Studies show over half of unplanned pregnancies in women age 35 and up end in abortion. Even though you may have reduced estrogen and fewer viable eggs, sexually active women who are still menstruating need to use some form of contraception.
Surprising Research Results
In a study of 55 women with a median age of 72, 55 percent said their doctors discussed sex with them after they turned 40. That means physicians treating the other 45 percent probably didn’t bring up contraception. Another study showed sexually active women in their late 30s and early 40s thought not getting pregnant confirmed they were infertile — in reality, there were probably extenuating circumstances.
All this miscommunication and misinformation leads to some scary statistics. In the U.S., 29 percent of pregnancies in women 35 to 39 and 38 percent of pregnancies in those 40 and older are accidental. Out of those unplanned pregnancies, 56 percent end in abortion.
While it’s true fertility declines with age, up to 80 percent of women between the ages of 40 and 43 still can get pregnant. Until you reach menopause, 12 months after your final period, you need to use some form of birth control to avoid an unexpected mid-life pregnancy.
If you want the option of a future planned pregnancy, pick a reversible method, like one of these:
Birth Control Pills
The pill comes in various formulations. Some help to relieve perimenopausal symptoms.
Combination-hormone pills. Specific amounts of estrogen and progestin hormones block ovulation and prevent fertilization.
Progestin-only mini-pill. This estrogen-free contraceptive thickens your cervical mucus and thins your uterine lining to prevent sperm from reaching and fertilizing an egg. If you’re more than three hours late taking your mini-pill, use a back-up birth control method.
NuvaRing. Insert this thin, transparent, flexible ring into your vagina. NuvaRing releases the same hormones as combination oral contraceptives. It blocks ovulation and alters your uterine lining to prevent fertilization and implantation. Leave each one-month ring in for three weeks and then remove it for one week.
Ortho Evra. Apply this thin, flexible birth control patch to your lower abdomen, buttocks or upper body. Its continuous estrogen and progestin flow prevents ovulation. Use one patch per week for a three-week period and then go without it for one week.
Depo-Provera. Every three months, a synthetic-progesterone injection can prevent ovulation. Depo-Provera also thickens your cervical mucus and changes your uterine lining to inhibit sperm from entering and surviving in your uterus.
Implanon. A flexible matchstick-sized rod, inserted under your upper arm’s skin, releases a steady dose of progestin to prevent fertilization. A doctor must insert and remove this implant, which can remain in place for up to three years.
Estrogen-Based Rings and Patches
Other Hormonal Options
Your doctor must insert and remove both hormonal and non-hormonal long-acting reversible contraceptives (LARCs).
Mirena IUD. Use this small, T-shaped, flexible plastic intrauterine device for up to five years. It releases levonorgestrel to prevent sperm from reaching an egg and stops a fertilized egg from implanting. Bayer, the manufacturer, recommends Mirena for women who have given birth.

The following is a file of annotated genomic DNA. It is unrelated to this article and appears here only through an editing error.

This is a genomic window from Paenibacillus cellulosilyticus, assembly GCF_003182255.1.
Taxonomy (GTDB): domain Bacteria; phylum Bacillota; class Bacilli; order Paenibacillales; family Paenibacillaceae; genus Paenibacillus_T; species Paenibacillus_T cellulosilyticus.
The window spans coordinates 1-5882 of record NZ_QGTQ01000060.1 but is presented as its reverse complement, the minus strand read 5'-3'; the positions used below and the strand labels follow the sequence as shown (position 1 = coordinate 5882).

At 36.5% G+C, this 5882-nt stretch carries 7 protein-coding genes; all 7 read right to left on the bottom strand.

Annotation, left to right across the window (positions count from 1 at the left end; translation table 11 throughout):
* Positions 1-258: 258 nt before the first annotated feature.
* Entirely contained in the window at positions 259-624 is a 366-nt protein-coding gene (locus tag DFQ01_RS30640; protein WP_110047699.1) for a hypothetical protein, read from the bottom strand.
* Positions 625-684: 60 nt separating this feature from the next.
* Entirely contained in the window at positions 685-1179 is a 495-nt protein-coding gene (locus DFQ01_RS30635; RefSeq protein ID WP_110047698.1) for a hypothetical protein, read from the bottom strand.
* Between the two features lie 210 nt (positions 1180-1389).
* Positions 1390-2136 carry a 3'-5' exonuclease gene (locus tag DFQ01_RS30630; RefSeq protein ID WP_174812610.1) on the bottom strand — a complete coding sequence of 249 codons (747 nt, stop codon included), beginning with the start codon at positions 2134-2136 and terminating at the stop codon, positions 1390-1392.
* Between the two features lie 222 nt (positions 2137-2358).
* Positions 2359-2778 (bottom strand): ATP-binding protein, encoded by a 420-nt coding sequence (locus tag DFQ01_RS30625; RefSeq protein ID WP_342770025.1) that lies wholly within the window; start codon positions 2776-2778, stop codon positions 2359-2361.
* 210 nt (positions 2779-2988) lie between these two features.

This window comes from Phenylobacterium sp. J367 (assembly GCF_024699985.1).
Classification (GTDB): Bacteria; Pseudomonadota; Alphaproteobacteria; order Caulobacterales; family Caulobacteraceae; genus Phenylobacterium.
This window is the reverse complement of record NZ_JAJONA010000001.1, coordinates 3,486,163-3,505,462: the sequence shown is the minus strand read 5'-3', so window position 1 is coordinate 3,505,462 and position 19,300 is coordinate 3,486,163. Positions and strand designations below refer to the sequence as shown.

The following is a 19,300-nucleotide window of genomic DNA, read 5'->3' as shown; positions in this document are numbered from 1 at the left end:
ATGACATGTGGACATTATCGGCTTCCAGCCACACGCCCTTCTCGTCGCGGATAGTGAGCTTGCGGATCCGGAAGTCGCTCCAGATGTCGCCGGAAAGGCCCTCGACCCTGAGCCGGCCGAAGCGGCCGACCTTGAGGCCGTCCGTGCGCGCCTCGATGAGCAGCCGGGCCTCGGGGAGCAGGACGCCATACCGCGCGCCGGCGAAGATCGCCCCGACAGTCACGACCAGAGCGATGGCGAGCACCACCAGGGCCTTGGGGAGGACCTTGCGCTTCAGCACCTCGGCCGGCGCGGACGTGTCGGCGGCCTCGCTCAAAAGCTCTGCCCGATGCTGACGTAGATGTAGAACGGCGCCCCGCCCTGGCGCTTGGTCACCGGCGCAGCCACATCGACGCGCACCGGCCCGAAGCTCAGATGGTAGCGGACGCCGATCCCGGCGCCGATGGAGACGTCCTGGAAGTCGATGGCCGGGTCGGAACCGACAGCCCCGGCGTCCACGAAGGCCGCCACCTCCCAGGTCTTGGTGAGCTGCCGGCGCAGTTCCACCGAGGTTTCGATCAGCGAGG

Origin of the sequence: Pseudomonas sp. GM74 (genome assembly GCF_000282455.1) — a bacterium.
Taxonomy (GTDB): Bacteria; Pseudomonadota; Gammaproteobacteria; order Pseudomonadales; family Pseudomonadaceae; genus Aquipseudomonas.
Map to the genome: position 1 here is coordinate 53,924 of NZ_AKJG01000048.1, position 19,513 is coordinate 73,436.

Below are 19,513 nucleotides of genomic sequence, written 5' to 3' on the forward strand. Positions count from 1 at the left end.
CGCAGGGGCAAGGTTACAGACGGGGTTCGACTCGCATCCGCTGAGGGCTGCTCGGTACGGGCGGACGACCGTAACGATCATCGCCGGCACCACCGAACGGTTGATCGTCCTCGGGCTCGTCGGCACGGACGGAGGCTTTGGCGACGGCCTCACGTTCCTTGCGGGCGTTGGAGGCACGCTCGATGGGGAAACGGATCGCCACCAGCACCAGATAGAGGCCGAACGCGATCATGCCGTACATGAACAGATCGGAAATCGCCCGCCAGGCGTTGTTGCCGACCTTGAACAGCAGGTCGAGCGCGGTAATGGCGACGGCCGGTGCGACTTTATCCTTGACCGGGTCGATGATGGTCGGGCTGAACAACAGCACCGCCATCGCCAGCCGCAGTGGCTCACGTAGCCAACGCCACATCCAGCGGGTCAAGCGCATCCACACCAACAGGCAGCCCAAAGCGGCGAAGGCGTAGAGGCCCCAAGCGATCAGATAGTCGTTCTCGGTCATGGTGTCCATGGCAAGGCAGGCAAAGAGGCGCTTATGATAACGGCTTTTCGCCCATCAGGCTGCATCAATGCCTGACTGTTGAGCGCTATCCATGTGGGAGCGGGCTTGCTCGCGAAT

ParaGard copper IUD. Use this hormone-free version for up to 12 years. A tiny filament wrapped around the T releases a minimal amount of copper, which acts as a spermicide to prevent pregnancy.
While diaphragms, cervical caps and over-the-counter spermicides, sponges and condoms provide hormone-free protection, they’re less effective than hormonal contraceptive forms.
Choose sterilization when you want to prevent pregnancy forever. These procedures are normally a permanent contraceptive method; however, doctors can reverse the process in some cases. Be sure you don’t intend to have future children before your procedure.
The most common birth control form overall, female sterilization is most often the choice of women 35 and up. Choose between two procedures:
Surgical tubal ligation. A surgeon performs this method while you’re under general anesthesia in a hospital. He inserts a laparoscope through a small abdominal incision. Then he blocks your tubes with a ring or burns and clips them shut. Recovery is two or more weeks.
Fallopian tube occlusion. You may have this minimally invasive nonsurgical procedure in your doctor’s office with local or general anesthesia. Using a hysteroscope, your doctor will insert a small device through your vagina, cervix and uterus into your fallopian tube. Over a period of three months, a permanent tissue barrier forms to prevent sperm from reaching your egg. Recovery is within 24 hours. An x-ray will confirm complete blockage after three months.
A vasectomy ensures no sperm exit a man’s penis during ejaculation. Under local anesthesia in a clinic, your urologist or surgeon makes two small openings in the scrotum. Then he severs the vas deferens (sperm-carrying tubes from testicles to urethra) and closes off the open ends. After a vasectomy, a man may feel tenderness or bruising around his incision site. Use a secondary birth control form until his ejaculate fluid is sperm free, usually after 10 to 20 ejaculations.
Use whatever birth control method you choose responsibly and consistently until you reach menopause. While avoiding an untimely mid-life pregnancy may be your main goal, remember condoms still are the only contraception that prevents STDs.